The 5 Best Songs Of The Week
As the holidays draw nearer, the quote-unquote music industry grinds to a halt, meaning fewer and fewer new songs from artists who are bound by traditional album cycles. Surely to some extent as a result of that practice, this week’s 5 Best Songs may be our most eclectic to date. But we weren’t scraping by any means — this week’s list is loaded with gems; these are just rarer than usual. So what did we unearth? See for yourself below.
Psychedelic rock ‘n’ roll music, like all rock ‘n’ roll music, can inhabit any number of permutations. It can sound nauseous or triumphant, unhinged or neatly assembled, lucid or barely awake. So when I say Temples trades in psych-rock, it might not elicit a clear mental picture. That’s unfortunate because “Mesmerise,” the band’s lead single, is clean, crisp, and tightly assembled. To listen is to hop on board a high-powered machine in flight, wind blasting you in the face at increasing velocity, eyes widening with every airborne pirouette. It’s the kind of joyride that has you cackling the whole way even as you instinctively clutch the armrests. Then it levels out and cruises home motorik-style. It’s the kind of psych that feels very much alive in the here and now, the sort where only the exceptionally colorful scenery tips you off that you might be dreaming. It’s rad, understand? –Chris
Four Tet’s sparse, apocalyptic production practically demands Yeezus comparisons. But then again, Cherry was singing over sparse, brutal, state-of-the-art rap sonics nearly a quarter century ago. Here, she’s singing about the glories and hardships of longterm romantic love, and, in the process, getting as far as she can from traditional love-song ideas. The tumbling, rumbling backing track makes it clear that marriage isn’t exactly the easiest thing in the world, but then Cherry sighs “I love it all,” and everything makes sense. –Tom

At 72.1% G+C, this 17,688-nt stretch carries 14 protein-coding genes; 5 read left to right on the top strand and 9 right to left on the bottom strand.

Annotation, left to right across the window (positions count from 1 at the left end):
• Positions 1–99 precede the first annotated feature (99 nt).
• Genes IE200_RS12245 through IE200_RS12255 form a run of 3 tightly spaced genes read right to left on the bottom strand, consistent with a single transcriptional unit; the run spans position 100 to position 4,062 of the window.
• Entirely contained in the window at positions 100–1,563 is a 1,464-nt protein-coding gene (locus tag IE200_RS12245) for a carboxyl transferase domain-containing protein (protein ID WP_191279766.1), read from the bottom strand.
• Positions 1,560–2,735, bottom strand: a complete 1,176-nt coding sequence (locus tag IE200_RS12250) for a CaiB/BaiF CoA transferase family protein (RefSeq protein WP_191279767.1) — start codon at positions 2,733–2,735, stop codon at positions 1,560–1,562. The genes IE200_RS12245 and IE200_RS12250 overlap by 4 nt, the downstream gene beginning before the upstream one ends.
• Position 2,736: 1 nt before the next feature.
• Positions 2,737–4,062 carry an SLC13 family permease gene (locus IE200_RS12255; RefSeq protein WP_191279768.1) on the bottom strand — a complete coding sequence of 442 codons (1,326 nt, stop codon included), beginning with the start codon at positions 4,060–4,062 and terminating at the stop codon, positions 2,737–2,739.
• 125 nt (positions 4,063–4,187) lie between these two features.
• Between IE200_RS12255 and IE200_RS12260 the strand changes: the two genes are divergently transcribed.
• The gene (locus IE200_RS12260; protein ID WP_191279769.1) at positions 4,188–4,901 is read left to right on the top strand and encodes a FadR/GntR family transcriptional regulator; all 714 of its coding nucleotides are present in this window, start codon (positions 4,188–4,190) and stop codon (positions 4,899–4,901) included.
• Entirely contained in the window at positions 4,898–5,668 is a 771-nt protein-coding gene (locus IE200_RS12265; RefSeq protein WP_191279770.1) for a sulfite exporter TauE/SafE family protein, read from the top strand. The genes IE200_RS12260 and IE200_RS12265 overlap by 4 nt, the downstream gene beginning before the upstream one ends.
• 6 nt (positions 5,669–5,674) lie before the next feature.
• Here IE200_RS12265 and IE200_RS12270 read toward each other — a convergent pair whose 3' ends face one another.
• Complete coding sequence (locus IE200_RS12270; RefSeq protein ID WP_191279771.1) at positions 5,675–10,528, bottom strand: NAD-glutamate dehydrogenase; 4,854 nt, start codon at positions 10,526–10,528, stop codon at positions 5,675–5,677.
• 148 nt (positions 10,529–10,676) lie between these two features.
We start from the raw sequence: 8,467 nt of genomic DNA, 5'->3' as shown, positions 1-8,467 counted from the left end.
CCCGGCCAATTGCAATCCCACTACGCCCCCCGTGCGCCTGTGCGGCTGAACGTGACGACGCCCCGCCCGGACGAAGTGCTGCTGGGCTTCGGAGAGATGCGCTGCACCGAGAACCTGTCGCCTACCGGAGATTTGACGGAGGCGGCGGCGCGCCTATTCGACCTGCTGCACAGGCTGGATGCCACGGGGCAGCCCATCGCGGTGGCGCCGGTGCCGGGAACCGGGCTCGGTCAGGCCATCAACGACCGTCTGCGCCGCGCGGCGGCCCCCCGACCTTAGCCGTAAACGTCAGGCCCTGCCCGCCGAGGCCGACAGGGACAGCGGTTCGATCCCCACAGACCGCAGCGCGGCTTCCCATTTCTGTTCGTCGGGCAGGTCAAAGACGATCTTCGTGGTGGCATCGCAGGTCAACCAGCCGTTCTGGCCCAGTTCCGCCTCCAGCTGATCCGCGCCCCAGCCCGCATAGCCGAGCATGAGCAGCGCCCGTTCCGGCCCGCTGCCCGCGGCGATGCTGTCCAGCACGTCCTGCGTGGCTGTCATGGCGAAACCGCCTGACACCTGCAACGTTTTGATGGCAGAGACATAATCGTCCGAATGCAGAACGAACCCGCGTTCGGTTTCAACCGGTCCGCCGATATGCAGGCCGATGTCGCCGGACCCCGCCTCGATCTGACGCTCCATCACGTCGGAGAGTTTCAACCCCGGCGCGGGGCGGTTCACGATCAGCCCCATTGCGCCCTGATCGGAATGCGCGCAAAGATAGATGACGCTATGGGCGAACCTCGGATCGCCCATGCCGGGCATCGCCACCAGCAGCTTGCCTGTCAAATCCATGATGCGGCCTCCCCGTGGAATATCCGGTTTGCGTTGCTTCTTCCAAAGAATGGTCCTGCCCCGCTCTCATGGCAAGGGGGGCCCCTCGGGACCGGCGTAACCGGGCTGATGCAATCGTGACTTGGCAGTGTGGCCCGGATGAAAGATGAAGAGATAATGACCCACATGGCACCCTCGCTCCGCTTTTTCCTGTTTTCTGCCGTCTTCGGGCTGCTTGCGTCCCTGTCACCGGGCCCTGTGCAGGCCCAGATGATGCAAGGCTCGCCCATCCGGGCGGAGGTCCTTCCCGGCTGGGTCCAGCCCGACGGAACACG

Ignore Mark McGuire’s experimental music pedigree for a moment. Forget about Emeralds, the glowing reviews in the Wire, the early records on Hanson, and the performances at the defunct noise music mecca No Fun Fest. When you listen to the first few seconds of “The Instinct” there’s really only one thing that comes to mind: “Eye Of The Tiger” by Survivor. It might just be a coincidence that McGuire is jamming on almost the exact same riff that opens the Rocky III theme song, but it also feels completely appropriate. His work, both in and out of Emeralds, hasn’t always just been straight guitar drone — there’s a certain maximalism to the way McGuire composes, and “The Instinct” shares the excitement of that fist-pump anthem. Jamming on that tense riff, moving vertically, he lets it build and rise minute after minute, like a pressure cooker, only to release near the end in a grand fashion. There are many moments on McGuire’s very personal and very complex upcoming album, Along The Way, that aim for your heart or your head. “The Instinct,” however is all muscle and anyone would be lucky to have it soundtrack their training montage. –Miles
One of the highlights of YRN, Migos’ 2013 breakout mixtape, was “Jumping Out The Gym,” which basically served as an excuse for the Atlanta trio, and guests Trinidad James and Riff Raff, to giddily toss basketball references back and forth. On the first single from the can’t-come-soon-enough YRN 2, they’re doing the same thing again, just switching the sport up. The voices still frantically jump back and forth, the hooks still land with crazily immediate force, and the syllabic rush remains deeply impressive. Warning: You will want to sing along with that hook, loudly, and it’s a bad idea. –Tom
With chillwave’s VHS fixation in the background and the best flute loop since “Flute Loop” out front, Gardens & Villa and producer Tim Goldsworthy have constructed a weird and wonderful little track right here. Ghostly disco verses give way to a lush New Wave chorus worthy of Duran Duran, carried along by the sweet synchronicity between that nasty guitar figure and the less-is-more synth part. Despite the title, there’s nothing speedy about “Bullet Train”; it’s too smooth and sinewy for that. We’d better hope Chris Lynch is wrong about the young dying young when they work too hard because no matter how easy Gardens & Villa make it look, a song this elegantly conceived doesn’t just happen by chance. –Chris